Attack on judicial review
A new consultation on Judicial Review
On 5 September 2013 the Government’s response on the Transforming Legal Aid consultation indicated that a further consultation on the discrete area of judicial review would be published. This has now been issued and is available here. The new consultation’s focus is broader than just legal aid issues. The proposals will impact on the procedure and time limits to bring judicial review; who will be able to issue a claim to hold the State and public bodies to account; and the ability of individuals to access the court. The deadline to respond to the consultation is 1 November 2013 and we would encourage everyone to respond.
In the original Transforming Legal Aid consultation the Government proposed that legal aid will only be paid for the work carried out in judicial review cases if the High Court grants permission for the case to proceed beyond the first stage. This means that solicitors (and barristers) will bear the financial risk of not being paid for substantial work in judicial review cases. Most of the responses the Government received to this proposal were negative. Many respondents argued that:
· Many meritorious cases end after issue but before the permission hearing without a costs order in favour of the individual Claimant. Work carried out by solicitors and barristers on these cases would cease to be paid even where a substantive benefit was achieved for the client;
· The existing legal aid merits test is sufficient to prevent weak cases from being brought and causing unnecessary costs;
· The proposal will result in a “chilling effect” where providers will be reluctant to take on judicial review cases, however important the matter may be to the Claimant and to wider public policy;
· It is often difficult for providers to obtain a costs order from the defendant;
· It will result in other unforeseen costs within the courts system;
· The proposals rest on faulty analysis and incomplete data; and
· During the course of debates in Parliament on the Legal Aid, Sentencing and Punishment of Offenders Act 2012, the Government agreed that public funding must be made available for judicial review given the important constitutional role it plays as a check on executive power.
In response to these criticisms, the Government maintains that reforms to judicial review are required to prevent unmeritorious cases wasting public money. In its new Consultation “Judicial Review: proposals for further reform”, the Government suggests the proposal goes ahead as planned but for one change: the Legal Aid Agency will have a discretionary power to pay providers for work carried out on cases where permission is refused if certain criteria is met. The criteria includes an explanation as to why the provider was not able to recover its costs from the Defendant and what benefit the client achieved by bringing proceedings. Given this power to award funding is discretionary, YLAL is concerned that providers will still be discouraged from conducting judicial review work due to the financial risk of not getting paid.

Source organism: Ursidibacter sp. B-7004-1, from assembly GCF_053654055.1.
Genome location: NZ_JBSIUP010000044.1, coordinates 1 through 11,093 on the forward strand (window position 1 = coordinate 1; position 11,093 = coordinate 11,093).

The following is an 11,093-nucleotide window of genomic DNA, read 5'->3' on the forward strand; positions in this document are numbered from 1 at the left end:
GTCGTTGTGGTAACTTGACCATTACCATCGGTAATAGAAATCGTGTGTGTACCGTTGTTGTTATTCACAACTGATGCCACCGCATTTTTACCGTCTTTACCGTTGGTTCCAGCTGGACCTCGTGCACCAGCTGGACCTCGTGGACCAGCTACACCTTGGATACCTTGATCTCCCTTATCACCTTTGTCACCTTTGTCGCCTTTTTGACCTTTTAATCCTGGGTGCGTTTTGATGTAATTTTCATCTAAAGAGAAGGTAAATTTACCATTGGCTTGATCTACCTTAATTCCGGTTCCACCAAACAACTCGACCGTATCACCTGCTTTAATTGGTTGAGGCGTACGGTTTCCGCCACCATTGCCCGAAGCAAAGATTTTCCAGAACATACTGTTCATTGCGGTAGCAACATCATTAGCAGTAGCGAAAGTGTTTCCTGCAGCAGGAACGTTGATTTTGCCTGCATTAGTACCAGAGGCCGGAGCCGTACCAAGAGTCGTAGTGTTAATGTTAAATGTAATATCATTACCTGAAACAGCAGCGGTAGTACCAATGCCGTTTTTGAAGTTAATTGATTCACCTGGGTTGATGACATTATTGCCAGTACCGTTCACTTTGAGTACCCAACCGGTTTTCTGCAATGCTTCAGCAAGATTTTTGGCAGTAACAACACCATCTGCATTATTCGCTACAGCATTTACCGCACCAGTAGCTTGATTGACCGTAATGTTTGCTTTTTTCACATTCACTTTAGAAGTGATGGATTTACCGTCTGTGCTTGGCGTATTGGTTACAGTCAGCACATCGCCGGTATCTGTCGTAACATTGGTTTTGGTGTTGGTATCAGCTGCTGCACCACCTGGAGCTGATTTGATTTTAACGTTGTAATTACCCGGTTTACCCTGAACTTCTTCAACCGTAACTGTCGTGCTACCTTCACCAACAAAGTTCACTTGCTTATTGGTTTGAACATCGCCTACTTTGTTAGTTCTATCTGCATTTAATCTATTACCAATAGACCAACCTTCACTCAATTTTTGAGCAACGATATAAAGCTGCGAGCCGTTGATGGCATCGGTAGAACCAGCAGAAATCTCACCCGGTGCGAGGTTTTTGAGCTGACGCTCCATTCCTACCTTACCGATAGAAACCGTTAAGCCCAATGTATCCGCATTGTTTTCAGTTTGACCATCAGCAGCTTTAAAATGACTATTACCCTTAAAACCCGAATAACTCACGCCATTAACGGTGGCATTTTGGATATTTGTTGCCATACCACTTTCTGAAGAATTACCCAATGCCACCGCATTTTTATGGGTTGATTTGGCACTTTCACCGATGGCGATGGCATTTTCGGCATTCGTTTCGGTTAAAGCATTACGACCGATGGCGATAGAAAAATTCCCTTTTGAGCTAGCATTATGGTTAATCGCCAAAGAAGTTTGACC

Additionally, the new Consultation includes further proposals to reform judicial review. These include:
· Streamlining the judicial review process in planning cases. This is in response to a problem the Government perceives in judicial review frustrating economic growth by delaying big development projects;
· Changes to the rules on “standing” to make it harder for campaign groups using judicial review as a means of challenging Government policy. YLAL is very concerned this proposal will limit the ability of groups to challenge unlawful behaviour by the State;
· Changes to the rules in judicial review cases challenging “procedural impropriety” by a public body. YLAL is concerned that this proposal will allow public bodies to escape responsibility for failing to follow procedures, such as conducting a consultation before changing policies, if this proposal is brought into effect;
· Exploring alternative ways to resolve disputes regarding public sector equality duties other than by way of judicial review; and
· Increasing the use of the leapfrog procedure so that appropriate judicial review cases are brought before the Supreme Court more quickly.
YLAL will be submitting a full response to the new Consultation by the deadline of 1 November 2013 and would welcome contributions from members. Please email us on firstname.lastname@example.org if you would like to help.